Guest poem submitted by R. Lakshminarainan:
(Poem #1472) In A Disused Graveyard
The living come with grassy tread To read the gravestones on the hill; The graveyard draws the living still, But never anymore the dead. The verses in it say and say: "The ones who living come today To read the stones and go away Tomorrow dead will come to stay." So sure of death the marbles rhyme, Yet can't help marking all the time How no one dead will seem to come. What is it men are shrinking from? It would be easy to be clever And tell the stones: Men hate to die And have stopped dying now forever. I think they would believe the lie.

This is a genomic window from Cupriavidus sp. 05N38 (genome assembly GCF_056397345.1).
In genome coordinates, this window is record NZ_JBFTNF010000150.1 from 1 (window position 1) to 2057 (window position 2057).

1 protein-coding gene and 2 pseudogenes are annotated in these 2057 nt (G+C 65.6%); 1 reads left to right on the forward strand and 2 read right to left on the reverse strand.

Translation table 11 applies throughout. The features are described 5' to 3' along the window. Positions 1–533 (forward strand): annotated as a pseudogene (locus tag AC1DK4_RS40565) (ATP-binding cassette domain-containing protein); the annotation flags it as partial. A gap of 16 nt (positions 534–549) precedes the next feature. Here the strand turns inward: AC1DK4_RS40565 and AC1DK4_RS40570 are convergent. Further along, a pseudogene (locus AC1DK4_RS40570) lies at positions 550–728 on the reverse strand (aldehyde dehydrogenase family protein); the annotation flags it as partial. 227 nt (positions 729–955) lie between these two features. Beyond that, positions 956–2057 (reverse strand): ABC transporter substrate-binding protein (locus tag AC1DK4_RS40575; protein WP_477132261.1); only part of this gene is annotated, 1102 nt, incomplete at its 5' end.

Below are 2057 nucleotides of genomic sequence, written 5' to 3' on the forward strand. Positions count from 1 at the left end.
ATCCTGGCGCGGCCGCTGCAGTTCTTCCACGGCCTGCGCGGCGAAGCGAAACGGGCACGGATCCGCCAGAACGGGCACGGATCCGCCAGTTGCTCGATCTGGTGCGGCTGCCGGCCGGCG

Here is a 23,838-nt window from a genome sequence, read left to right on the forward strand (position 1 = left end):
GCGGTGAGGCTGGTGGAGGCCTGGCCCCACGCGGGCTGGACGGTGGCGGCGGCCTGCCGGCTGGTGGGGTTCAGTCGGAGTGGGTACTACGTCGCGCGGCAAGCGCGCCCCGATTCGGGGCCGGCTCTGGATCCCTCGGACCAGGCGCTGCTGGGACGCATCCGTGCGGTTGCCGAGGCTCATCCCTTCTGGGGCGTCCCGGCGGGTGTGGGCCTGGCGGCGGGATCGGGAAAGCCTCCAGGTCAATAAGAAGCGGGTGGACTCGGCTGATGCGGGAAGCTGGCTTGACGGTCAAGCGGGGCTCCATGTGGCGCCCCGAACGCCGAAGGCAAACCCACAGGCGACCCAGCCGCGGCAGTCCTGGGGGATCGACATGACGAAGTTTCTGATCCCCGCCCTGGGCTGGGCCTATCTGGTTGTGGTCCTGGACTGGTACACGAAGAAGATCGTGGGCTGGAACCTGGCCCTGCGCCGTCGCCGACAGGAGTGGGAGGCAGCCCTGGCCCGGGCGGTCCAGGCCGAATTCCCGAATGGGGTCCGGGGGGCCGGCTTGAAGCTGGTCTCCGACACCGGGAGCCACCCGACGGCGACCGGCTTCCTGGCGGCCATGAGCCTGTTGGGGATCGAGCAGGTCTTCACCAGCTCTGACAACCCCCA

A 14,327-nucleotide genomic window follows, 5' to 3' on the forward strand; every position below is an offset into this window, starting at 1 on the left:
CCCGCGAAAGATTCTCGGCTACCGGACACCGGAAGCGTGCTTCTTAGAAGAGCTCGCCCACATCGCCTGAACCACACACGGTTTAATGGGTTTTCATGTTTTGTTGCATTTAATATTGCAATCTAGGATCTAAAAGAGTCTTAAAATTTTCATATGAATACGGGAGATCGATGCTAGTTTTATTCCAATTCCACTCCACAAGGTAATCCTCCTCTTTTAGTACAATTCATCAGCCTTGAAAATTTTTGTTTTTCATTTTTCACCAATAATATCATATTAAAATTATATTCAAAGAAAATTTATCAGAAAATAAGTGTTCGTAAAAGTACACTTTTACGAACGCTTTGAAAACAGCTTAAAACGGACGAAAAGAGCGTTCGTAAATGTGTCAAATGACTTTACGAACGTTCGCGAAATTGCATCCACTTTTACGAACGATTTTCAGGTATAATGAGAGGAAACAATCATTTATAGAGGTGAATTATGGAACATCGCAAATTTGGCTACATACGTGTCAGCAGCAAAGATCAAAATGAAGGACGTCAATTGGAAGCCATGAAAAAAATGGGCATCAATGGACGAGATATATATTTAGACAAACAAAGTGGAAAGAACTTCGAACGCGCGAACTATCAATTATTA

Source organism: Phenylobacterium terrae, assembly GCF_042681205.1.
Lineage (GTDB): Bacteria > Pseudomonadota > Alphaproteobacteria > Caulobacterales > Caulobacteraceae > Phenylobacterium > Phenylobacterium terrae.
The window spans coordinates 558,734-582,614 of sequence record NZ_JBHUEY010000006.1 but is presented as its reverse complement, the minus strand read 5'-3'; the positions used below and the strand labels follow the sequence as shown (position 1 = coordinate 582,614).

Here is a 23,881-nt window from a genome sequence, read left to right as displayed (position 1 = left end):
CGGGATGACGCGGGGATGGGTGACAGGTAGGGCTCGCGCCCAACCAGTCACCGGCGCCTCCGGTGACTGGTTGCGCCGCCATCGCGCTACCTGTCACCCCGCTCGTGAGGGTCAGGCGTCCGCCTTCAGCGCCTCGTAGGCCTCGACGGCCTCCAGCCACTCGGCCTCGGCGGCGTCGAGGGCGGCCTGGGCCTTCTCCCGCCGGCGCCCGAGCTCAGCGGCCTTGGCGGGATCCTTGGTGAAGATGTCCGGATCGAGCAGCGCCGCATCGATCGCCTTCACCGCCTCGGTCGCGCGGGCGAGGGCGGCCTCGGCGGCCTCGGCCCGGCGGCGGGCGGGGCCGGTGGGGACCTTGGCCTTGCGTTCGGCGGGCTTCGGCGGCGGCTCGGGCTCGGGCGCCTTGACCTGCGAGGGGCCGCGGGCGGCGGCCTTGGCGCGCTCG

Frost is quite indisputably the master of images. I can still remember the intense reverie of meaning I experienced, when I first read this poem. We have heard and heard too much, about death - its ultimacy, its indefatigability and the utter hopelessness. We have heard a few say how one must succumb to it with little resistance, and another - how one must "rage against it." In all its varied essences and flavours, death stands apart with one single unchanging attribute - the finality. Which is why these fifteen lines shine stark in significance. Frost in a single image, hooks the finality of images of death in one big question mark, where neither the mortal men nor the waiting grave will achieve the final victory. The graveyard, the elemental metaphor for a fullstop, has brimmed without space, and now the roles are reversed. Though the living still come and visit loved ones, the graveyard will never again see them dead. The eternal wisdom in what the grave takes pride in uttering to generations of men - "The ones who living come today/ To read the stones and go away/ Tomorrow dead will come to stay." is shattered. The certitude of the marble grounds is now jarring because, neither the graveyard nor the wisdom has escaped what it celebrates so tirelessly - death itself. And to the nether-land that wonders in shrouting suspicion, "What hate men in me? Why don't they come to my laps anymore?" one might just say "Men hate to die. And they will not anymore." As one tries to explain and the other to believe in this mock-hypothesis, is not Death and all its allied emotions and images failed metaphors? Do we really see Death and does wisdom really dawn or are we merely fooling ourselves like the graveyard? R. Lakshminarainan.